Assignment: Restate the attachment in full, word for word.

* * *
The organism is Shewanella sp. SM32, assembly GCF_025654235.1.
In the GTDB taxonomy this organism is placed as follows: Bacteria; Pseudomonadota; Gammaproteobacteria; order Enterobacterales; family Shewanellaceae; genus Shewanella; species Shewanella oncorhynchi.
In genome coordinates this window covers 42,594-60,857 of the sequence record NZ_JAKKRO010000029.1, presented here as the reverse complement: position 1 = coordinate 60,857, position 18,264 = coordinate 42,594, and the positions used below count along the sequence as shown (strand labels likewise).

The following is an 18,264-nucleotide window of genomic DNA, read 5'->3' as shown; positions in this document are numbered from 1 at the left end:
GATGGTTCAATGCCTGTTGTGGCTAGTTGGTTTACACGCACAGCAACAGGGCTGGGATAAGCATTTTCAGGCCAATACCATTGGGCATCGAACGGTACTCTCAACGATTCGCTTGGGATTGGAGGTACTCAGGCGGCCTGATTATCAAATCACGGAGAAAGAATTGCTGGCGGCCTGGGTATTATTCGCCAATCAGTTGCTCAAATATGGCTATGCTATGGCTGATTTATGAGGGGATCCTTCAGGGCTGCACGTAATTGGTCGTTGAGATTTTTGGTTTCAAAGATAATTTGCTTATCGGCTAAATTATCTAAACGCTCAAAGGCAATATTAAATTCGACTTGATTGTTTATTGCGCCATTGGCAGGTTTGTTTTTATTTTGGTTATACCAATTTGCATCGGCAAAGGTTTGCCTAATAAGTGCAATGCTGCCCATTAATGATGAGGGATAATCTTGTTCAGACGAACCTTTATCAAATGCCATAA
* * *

The organism is Shewanella sp. SM32, assembly GCF_025654235.1.
In the GTDB taxonomy this organism is placed as follows: Bacteria; Pseudomonadota; Gammaproteobacteria; order Enterobacterales; family Shewanellaceae; genus Shewanella; species Shewanella oncorhynchi.
In genome coordinates this window covers 42,594-60,857 of the sequence record NZ_JAKKRO010000029.1, presented here as the reverse complement: position 1 = coordinate 60,857, position 18,264 = coordinate 42,594, and the positions used below count along the sequence as shown (strand labels likewise).

The following is an 18,264-nucleotide window of genomic DNA, read 5'->3' as shown; positions in this document are numbered from 1 at the left end:
GATGGTTCAATGCCTGTTGTGGCTAGTTGGTTTACACGCACAGCAACAGGGCTGGGATAAGCATTTTCAGGCCAATACCATTGGGCATCGAACGGTACTCTCAACGATTCGCTTGGGATTGGAGGTACTCAGGCGGCCTGATTATCAAATCACGGAGAAAGAATTGCTGGCGGCCTGGGTATTATTCGCCAATCAGTTGCTCAAATATGGCTATGCTATGGCTGATTTATGAGGGGATCCTTCAGGGCTGCACGTAATTGGTCGTTGAGATTTTTGGTTTCAAAGATAATTTGCTTATCGGCTAAATTATCTAAACGCTCAAAGGCAATATTAAATTCGACTTGATTGTTTATTGCGCCATTGGCAGGTTTGTTTTTATTTTGGTTATACCAATTTGCATCGGCAAAGGTTTGCCTAATAAGTGCAATGCTGCCCATTAATGATGAGGGATAATCTTGTTCAGACGAACCTTTATCAAATGCCATAA